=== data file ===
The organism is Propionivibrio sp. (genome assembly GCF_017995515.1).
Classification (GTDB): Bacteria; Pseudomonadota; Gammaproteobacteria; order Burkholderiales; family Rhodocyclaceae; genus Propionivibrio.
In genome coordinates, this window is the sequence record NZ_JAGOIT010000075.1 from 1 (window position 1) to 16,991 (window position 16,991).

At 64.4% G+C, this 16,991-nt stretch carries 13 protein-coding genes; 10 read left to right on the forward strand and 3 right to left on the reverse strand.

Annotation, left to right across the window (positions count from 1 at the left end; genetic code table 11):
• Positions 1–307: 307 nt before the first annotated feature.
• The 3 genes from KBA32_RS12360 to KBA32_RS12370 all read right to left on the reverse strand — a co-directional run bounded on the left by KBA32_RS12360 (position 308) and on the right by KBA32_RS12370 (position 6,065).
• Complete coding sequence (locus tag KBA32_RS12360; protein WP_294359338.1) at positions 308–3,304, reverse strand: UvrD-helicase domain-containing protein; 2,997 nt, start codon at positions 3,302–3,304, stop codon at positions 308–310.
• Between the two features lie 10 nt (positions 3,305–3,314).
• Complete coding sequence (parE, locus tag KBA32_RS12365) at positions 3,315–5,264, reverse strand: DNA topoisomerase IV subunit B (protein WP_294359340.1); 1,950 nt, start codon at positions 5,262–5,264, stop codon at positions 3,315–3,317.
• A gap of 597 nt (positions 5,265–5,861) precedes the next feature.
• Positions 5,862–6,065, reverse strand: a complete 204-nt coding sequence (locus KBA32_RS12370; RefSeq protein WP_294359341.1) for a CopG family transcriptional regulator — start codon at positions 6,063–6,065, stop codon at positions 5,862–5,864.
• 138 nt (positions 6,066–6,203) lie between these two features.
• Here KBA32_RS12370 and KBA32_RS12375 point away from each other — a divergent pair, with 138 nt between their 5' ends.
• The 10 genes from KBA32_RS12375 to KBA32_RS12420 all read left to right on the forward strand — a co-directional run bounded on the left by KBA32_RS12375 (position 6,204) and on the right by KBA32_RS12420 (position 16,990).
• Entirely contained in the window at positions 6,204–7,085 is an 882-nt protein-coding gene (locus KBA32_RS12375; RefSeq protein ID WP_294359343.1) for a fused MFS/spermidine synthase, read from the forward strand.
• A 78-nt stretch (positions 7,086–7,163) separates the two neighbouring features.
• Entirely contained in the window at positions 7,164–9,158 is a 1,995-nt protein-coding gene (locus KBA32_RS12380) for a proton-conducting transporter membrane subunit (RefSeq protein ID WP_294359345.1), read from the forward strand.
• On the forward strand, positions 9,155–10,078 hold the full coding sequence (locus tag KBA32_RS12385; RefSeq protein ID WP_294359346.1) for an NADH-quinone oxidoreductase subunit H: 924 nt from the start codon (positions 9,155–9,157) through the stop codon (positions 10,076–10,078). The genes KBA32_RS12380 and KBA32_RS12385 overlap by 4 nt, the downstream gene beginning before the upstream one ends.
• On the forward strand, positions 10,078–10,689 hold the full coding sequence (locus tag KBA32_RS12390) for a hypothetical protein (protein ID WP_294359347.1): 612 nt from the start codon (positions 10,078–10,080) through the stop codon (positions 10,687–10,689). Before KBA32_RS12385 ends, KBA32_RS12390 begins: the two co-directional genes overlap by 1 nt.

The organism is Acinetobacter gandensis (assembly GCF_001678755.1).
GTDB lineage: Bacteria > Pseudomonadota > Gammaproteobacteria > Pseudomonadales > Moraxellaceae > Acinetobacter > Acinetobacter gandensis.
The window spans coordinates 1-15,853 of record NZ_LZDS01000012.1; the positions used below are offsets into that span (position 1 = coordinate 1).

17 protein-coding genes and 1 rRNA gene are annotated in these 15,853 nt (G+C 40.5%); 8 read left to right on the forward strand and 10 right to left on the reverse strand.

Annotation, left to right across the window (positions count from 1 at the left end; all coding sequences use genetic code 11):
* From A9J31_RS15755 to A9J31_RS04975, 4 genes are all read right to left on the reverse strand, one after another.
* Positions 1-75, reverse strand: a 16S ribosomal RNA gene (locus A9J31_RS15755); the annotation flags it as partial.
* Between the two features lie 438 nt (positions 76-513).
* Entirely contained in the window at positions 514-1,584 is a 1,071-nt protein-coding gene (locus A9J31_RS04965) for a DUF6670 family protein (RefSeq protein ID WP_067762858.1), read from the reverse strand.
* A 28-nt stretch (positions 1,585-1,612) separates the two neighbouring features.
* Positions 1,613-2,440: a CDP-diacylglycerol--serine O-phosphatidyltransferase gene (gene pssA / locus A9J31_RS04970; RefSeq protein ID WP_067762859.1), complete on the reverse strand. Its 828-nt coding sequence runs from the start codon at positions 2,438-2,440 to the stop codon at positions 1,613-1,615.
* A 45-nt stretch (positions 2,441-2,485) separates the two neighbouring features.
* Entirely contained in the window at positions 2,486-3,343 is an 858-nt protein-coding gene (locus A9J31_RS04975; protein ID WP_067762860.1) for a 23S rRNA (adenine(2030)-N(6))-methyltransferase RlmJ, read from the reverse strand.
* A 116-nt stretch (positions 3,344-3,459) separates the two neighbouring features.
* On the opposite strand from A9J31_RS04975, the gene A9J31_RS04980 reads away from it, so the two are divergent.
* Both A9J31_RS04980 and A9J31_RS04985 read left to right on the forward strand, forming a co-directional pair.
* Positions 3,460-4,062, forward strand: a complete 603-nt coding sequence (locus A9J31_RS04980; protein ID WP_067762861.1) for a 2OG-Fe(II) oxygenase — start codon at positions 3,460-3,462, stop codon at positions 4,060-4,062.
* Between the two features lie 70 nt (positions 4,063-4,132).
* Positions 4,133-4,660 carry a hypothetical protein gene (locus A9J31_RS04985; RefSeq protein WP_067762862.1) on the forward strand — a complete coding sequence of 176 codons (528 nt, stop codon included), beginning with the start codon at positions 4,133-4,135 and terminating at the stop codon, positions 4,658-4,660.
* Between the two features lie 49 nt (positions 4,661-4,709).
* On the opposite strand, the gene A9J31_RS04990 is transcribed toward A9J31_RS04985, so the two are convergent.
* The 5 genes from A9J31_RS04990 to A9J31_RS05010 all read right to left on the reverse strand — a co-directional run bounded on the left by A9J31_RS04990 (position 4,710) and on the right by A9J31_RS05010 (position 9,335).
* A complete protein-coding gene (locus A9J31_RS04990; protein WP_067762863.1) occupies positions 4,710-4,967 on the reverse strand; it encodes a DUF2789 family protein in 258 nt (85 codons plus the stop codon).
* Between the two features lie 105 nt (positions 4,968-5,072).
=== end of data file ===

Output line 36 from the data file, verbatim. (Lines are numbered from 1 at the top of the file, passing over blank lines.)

* Both A9J31_RS04980 and A9J31_RS04985 read left to right on the forward strand, forming a co-directional pair.